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Researchers identify neuroprotective protein in Parkinson’s disease

Dopiminergic Neuron Red

In a new study published today (14 Sept) in Cell Reports, researchers have shown that the protein BCL11A plays a neuroprotective role in a mouse model of Parkinson’s disease. The team, led by Prof Sandra Blaess from the Institute for Reconstructive Neurology at the University Hospital Bonn, and involving Dr Emmanouil Metzakopian from the UK DRI at Cambridge, believe the finding could open up avenues for new Parkinson’s treatments.

Parkinson’s disease is one of the more common neurodegenerative diseases, affecting around 145,000 people in the UK. The main symptoms include tremors, stiffness, and slowing movements due to the loss of dopaminergic neurons in a brain region called the substantia nigra.

“It is known that in Parkinson's patients, dopaminergic neurons in the substantia nigra die off to a greater extent than neurons in other brain regions”, explains Prof Donato Di Monte of the German Centre for Neurodegenerative Diseases (DZNE). “This area is therefore considered particularly sensitive to neurodegeneration.”

Dopaminergic neurons are responsible for controlling many other neurons throughout the brain, via the chemical dopamine. It is this diversity of connections that intrigued the researchers, as Dr Metzakopian explains:

“This raises the question of whether there are specialised groups within these dopaminergic neurons that affect only certain areas of the brain.”

In order to investigate these subsets of dopaminergic neurons, the team looked at which neurons contained a protein called BCL11A. BCL11A is a transcription factor – a protein controlling which genes in the cell are expressed. It is known to be an important factor for determining the properties of other cells in the brain and immune system, but its role in dopaminergic neurones was as yet unknown. Using a fluorescent ‘tag’, the scientists identified a subset of dopaminergic neurons where the transcription factor was present in mice and human cell cultures. They were also able to show which brain regions these BCL11A-expressing neurons were connected to.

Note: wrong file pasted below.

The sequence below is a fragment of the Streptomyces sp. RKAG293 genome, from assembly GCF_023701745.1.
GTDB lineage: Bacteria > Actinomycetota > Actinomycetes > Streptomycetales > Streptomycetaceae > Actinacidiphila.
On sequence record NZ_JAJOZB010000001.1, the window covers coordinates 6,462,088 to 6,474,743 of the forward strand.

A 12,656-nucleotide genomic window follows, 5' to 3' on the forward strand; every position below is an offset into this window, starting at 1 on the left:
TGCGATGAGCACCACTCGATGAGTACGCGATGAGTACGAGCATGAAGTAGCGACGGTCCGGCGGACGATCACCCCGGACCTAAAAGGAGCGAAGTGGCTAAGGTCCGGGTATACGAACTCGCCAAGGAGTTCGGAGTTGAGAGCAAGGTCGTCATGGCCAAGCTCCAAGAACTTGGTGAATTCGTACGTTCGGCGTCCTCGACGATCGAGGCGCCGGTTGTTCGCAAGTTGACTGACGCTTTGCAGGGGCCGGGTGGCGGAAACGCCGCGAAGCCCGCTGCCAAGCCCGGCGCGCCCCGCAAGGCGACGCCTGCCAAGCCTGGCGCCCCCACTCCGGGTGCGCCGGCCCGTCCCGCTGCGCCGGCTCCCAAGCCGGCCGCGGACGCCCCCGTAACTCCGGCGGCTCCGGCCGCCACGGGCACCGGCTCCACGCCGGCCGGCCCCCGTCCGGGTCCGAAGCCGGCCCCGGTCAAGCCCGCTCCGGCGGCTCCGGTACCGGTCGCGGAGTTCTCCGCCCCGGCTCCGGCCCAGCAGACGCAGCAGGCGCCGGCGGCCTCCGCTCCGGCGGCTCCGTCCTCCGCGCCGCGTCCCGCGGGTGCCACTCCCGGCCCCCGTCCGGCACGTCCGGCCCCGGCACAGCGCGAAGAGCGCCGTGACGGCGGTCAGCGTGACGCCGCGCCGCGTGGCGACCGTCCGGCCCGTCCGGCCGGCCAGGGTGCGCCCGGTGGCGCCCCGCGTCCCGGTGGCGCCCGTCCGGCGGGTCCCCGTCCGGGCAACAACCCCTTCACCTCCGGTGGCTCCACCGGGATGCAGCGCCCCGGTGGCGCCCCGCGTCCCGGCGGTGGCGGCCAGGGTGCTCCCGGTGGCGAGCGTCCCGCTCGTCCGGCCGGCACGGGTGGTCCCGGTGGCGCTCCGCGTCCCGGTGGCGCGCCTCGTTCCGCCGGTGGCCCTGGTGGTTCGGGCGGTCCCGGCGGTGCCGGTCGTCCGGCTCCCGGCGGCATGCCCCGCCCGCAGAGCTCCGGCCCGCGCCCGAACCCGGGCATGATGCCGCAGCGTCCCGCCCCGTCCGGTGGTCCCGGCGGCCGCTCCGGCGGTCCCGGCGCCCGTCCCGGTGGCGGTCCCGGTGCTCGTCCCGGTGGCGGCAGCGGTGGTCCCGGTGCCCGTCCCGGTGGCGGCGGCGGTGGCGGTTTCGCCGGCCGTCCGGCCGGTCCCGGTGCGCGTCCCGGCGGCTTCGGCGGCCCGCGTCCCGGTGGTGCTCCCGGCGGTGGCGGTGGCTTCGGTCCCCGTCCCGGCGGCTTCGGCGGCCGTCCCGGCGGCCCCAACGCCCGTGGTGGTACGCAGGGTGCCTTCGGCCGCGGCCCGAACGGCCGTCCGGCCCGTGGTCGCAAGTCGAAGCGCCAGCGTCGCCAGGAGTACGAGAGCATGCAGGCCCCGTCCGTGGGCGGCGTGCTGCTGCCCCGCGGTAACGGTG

Next, using a mouse model of Parkinson’s, the researchers discovered that the transcription factor BCL11A played a crucial role during the disease. When the researchers stopped dopaminergic neurons from expressing the transcription factor, more neurons were lost, indicating that BCL11A was protecting these neurons. The findings lay the groundwork for further research into the function of this transcription factor to identify possible targets for future therapeutics.

This project is a collaboration between the Institute of Reconstructive Neurobiology, the Institute of Anatomy and the Department of Neuropathology of the University of Bonn, as well as the UK DRI at Cambridge, the German Centre for Neurodegenerative Diseases (DZNE) and the universities of Ulm, Cambridge and Hong Kong.


Reference

Marianna Tolve, Ayse Ulusoy, Nikolaos Patikas, K. Ushna S. Islam, Gabriela O. Bodea, Ece Öztürk, Bianca Broske, Astrid Mentani, Antonia Wagener, Karen M. J. van Loo, Stefan Britsch, Pengtao Liu, Walid T. Khaled, Emmanouil Metzakopian, Stephan L. Baader, Donato A. Di Monte, Sandra Blaess (2021). The transcription factor BCL11A defines distinct subsets of midbrain dopaminergic neurons. Cell Reports, 36(11). DOI: 10.1016/j.celrep.2021.109697.


Article published: 14 September 2021

Banner image: Kateryna Kon/Shutterstock.com

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